Weekend Detour: Beacon, New York

Weekend Detour: Beacon, New York

By Laura Feinstein
Located in the sleepy hamlet of Beacon, New York, Dia:Beacon attracts international visitors to its cutting edge design center and surrounding attractions. Residing on the site of a former industrial mecca, and created to house the Dia Art Foundation's larger works, Dia:Beacon provides a unique spot and weekend arts destination just outside the city.

The town of Beacon, New York, has seen many residents pass through during its long years in existence. Settled first by the Dutch, and later the English, Beacon came to prominence during the Industrial Revolution as the "The Hat Making Capital of the U.S." At one point, it boasted almost 500 hat factories inside city limits. Attracted by well-paying jobs and a veritable Babel of international workers, the town was certainly one of the most diverse and thriving areas in the Hudson Valley (though it could never have been called cosmopolitan).

Like many similar industrial towns across the U.S., the 1970s brought on an unprecedented economic downturn, causing a sizable chunk of the population to flee, bringing along with it much of the culture and commerce. Though for many years the area teetered on the brink of extinction, its newest residents have been helping to put it back on the map with a new, creative vibe. Artists, weary Brooklyn residents, and young creative class families enticed by cheap rent, good schools, and a close proximity to the nearby art world of New York City, appear to be here to stay.

As part of a Renaissance ushered in by the opening of Dia:Beacon in 2003, which acts as an outpost of Dia:Chelsea, Beacon has been flourishing with an abundance of small businesses, charming eateries, and intriguing young galleries.

Just a quick hour and a half outside of New York City, the best way to reach Dia:Beacon is via Metro-North’s Croton-Harmon line. Conveniently trailing the length of the Hudson River, this leisurely train ride taken at the right time of day provides the kind of exquisite views of the Palisades, and front-row seats to epic sunsets, that make a visitor understand the appeal of this lush slice of land to the original colonists.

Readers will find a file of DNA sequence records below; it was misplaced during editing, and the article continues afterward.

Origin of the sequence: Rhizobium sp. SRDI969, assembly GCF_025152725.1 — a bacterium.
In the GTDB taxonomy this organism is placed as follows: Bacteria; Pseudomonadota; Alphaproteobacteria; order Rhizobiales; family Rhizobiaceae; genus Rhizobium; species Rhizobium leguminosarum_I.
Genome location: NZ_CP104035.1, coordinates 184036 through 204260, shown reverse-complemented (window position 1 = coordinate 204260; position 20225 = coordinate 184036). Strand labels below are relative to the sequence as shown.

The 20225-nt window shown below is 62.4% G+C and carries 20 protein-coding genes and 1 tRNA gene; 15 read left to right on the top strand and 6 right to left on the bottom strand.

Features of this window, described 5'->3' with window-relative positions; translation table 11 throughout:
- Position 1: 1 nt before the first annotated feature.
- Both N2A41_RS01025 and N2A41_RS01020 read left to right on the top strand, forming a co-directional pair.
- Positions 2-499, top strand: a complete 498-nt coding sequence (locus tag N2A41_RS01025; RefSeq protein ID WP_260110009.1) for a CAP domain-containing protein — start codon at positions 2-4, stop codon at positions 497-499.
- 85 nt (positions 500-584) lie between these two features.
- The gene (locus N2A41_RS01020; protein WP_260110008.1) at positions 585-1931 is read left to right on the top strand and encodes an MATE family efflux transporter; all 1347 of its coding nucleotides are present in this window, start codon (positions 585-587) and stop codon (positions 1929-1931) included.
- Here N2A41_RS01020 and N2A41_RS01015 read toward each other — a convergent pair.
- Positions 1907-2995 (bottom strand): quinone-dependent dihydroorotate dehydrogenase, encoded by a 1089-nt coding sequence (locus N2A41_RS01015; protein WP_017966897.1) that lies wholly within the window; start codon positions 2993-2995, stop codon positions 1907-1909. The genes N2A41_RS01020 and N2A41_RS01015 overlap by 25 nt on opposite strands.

On a recent Saturday, Dwell ventured up to Beacon for a day of art, intimate coffee shops, and a peek at a town only slightly changed by time.

Our first stop in Beacon was to visit Dia, where we spoke with Managing Director Susan Baton, to find out more about the decision to open such a challenging and design oriented museum in such an unusual location.

What was the impetus for using Beacon as the site?

Dia pioneered the conversion of industrial buildings for the installation of contemporary art—a practice and aesthetic now widely adopted by museums and galleries internationally. Dia:Beacon was a former Nabisco printing factory. It offered expansive spaces that were uniquely suited to the needs of our collection of large-scale installations, paintings, and sculptures. In keeping with our history of single-artist, site-related presentations, each gallery was designed specifically for the presentation of one artist’s work.

How have you seen the area change since it opened?

Beacon has grown into a cultural destination and we like to think we helped make this possible. We work closely with Beacon City School District to develop an extensive Arts Education Program for their students; it is estimated that we pump more than $12 million into the local economy; and last year we brought over 75,000 visitors to the area.

Are there any events or exhibitions planned for the fall visitors should know about?

Yes, we have a busy fall season planned. Opus + One, first comprehensive exhibition in North America devoted to the work of Paris-based artist Jean-Luc Moulène, and Circa 1971, a selection of video and film works by key figures in early video art from the collection of Electronic Arts Intermix (EAI), are on view until December 31. Also, each month we host a gallery talk and October 13 is our next Community Free Day, which provides free admission to residents of Columbia, Dutchess, Greene, Orange, Putnam, Rockland, Sullivan, Ulster, and Westchester counties.

If someone who was design oriented visited for the weekend, where would you recommend they stay over night, or places they should also visit?

The newest place to stay in the area is the Roundhouse, which will open hotel rooms in 2013; the Rockwell Group–designed restaurant and lounge are now open. Similar to Dia:Beacon, the Roundhouse was a former industrial site. I love that most of the design work and furniture in the hotel was created by local artisans, including woodwork by Jessica Wickham, and glass by Niche Modern and Hudson Beach Glass. Manitoga/The Russel Wright Design Center is in nearby Garrison, about seven miles south of Beacon.